Slate recently ran a piece about Azza al Garf, dubbing her a “culturally regressive trailblazer,” and likening her to well-known American female conservatives such as Michele Bachman and Sarah Palin. Azza al Garf, a female member of the Muslim Brotherhood’s Freedom and Justice Party who was recently elected to the post-revolutionary Egyptian Parliament, had not been coy about her intentions should she win a seat in the new Parliament.
As reported earlier by Egypt Independent, Azza al Garf claimed that if she won, she would work toward reversing “women’s and children’s laws that were promulgated in the defunct [Mubarak] epoch and violate Islamic Sharia and human nature.”
This is disconcerting, as some of the “women’s and children’s laws” publicized during Mubarak’s time are, for example, laws that give women the right to divorce, that criminalize female circumcision, and that give women the right to register their children even if the father is unknown. Whether al Garf was referring to these laws or not remains to be seen.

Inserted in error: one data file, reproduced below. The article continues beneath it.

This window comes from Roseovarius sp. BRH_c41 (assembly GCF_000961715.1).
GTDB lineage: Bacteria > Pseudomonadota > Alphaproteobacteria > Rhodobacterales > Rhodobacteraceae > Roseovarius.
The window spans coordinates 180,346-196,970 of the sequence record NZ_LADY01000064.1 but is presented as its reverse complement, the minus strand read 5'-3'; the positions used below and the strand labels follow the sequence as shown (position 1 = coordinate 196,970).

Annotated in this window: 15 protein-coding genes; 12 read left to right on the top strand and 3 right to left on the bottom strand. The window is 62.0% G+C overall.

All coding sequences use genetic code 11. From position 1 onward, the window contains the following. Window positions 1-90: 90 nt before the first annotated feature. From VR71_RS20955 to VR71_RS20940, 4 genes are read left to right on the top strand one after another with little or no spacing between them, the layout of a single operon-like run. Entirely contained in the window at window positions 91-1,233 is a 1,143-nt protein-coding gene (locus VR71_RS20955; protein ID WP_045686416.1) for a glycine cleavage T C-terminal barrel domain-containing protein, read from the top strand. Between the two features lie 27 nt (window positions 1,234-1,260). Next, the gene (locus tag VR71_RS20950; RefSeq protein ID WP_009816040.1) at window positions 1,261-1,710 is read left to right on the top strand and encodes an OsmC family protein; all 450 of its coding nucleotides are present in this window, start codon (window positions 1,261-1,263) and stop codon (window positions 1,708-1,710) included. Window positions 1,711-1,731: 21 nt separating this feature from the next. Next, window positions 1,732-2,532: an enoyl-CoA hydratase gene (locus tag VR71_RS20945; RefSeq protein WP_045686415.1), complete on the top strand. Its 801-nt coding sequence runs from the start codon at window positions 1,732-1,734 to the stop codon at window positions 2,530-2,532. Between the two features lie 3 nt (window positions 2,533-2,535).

While there is legitimacy in the doubts Slate author Nina Burleigh raises, as to whether a conservative female Member of Parliament can mirror the changes which Egyptian women hope to see from the new government, her approach is all wrong.
Instead of writing an insightful article on what Azza al Garf’s election to Parliament means or might mean for women’s rights in Egypt, she instead resorts to making stereotypical deductions and drawing subjective parallels between al Garf and her supposed Western “counterparts”.
The first of such grossly derisive comments is made in Burleigh’s first paragraph when she describes the men of the Muslim Brotherhood Party as having “protuberant prayer calluses on their foreheads resembling large warts.” Such abrasive sentiments show Burleigh’s true colors—an attitude of intolerance and disregard for others’ religious practices. Not to mention painting the hackneyed picture of “scary” Muslim men.
The article goes on to call al Garf, and other women members of the party, “oxymoronic creatures: culturally regressive trailblazers.” How exactly these women are “culturally regressive” and whose culture Burleigh is referring to is not made clear. Burleigh does not point out specific policies that al Garf endorses that may drive the struggle for women’s rights in Egypt into a backsliding motion, but instead draws parallels between al Garf and American female conservatives like Bachman and Palin to illustrate that al Garf is a “culturally regressive trailblazer.” [Read more...]